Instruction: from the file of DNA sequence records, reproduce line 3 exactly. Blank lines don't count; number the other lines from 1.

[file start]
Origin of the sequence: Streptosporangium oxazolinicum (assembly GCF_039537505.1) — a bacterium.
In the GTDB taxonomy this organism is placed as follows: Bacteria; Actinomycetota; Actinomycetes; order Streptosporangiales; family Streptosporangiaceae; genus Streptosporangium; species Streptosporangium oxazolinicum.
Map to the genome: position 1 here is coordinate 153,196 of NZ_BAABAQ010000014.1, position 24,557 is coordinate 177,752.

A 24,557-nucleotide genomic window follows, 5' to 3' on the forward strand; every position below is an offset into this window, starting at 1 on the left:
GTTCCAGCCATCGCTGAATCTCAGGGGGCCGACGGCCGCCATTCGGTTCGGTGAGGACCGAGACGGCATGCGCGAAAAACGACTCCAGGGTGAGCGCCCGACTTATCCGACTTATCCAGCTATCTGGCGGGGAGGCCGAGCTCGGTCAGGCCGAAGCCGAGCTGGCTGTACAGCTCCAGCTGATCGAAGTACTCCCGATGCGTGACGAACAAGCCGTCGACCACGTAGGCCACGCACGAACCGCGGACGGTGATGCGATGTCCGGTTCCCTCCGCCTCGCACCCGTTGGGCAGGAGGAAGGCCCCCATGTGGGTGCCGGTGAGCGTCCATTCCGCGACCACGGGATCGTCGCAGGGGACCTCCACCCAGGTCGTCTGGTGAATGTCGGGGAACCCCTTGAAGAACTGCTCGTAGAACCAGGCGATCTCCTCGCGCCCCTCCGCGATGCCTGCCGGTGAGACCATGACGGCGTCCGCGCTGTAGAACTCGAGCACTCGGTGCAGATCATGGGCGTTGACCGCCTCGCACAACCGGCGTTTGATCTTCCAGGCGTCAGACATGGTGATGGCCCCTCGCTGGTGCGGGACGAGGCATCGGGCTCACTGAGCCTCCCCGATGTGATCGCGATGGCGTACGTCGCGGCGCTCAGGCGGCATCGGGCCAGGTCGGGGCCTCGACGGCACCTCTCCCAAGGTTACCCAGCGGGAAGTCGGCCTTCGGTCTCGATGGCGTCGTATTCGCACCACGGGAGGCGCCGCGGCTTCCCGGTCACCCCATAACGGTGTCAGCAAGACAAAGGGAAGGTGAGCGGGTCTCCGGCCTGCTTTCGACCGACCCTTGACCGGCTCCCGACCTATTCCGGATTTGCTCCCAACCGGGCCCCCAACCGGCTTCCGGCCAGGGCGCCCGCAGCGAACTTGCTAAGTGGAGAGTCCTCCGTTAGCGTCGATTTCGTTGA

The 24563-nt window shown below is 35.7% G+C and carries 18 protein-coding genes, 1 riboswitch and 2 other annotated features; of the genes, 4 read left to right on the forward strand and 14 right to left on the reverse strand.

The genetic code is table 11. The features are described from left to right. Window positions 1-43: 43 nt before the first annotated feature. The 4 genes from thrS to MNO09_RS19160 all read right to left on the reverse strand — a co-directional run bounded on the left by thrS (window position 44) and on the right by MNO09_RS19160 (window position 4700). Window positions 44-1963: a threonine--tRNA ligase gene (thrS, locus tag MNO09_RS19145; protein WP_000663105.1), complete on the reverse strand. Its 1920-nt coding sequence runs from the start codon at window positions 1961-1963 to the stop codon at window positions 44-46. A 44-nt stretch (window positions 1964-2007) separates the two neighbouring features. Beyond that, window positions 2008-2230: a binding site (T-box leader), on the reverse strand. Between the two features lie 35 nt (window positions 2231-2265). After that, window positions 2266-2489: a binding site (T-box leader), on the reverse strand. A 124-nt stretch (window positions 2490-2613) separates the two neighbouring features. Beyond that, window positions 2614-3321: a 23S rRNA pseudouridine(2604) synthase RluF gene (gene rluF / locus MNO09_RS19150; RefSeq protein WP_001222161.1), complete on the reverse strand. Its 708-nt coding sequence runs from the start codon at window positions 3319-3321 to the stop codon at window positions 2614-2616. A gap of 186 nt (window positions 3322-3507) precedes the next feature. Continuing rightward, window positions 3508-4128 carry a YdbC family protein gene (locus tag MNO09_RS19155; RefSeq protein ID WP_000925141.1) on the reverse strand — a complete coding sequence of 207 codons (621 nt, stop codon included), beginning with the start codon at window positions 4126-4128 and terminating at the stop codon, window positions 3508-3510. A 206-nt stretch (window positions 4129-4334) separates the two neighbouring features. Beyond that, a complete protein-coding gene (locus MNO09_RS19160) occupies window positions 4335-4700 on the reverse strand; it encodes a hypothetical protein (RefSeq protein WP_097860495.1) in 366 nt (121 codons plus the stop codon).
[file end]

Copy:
Map to the genome: position 1 here is coordinate 153,196 of NZ_BAABAQ010000014.1, position 24,557 is coordinate 177,752.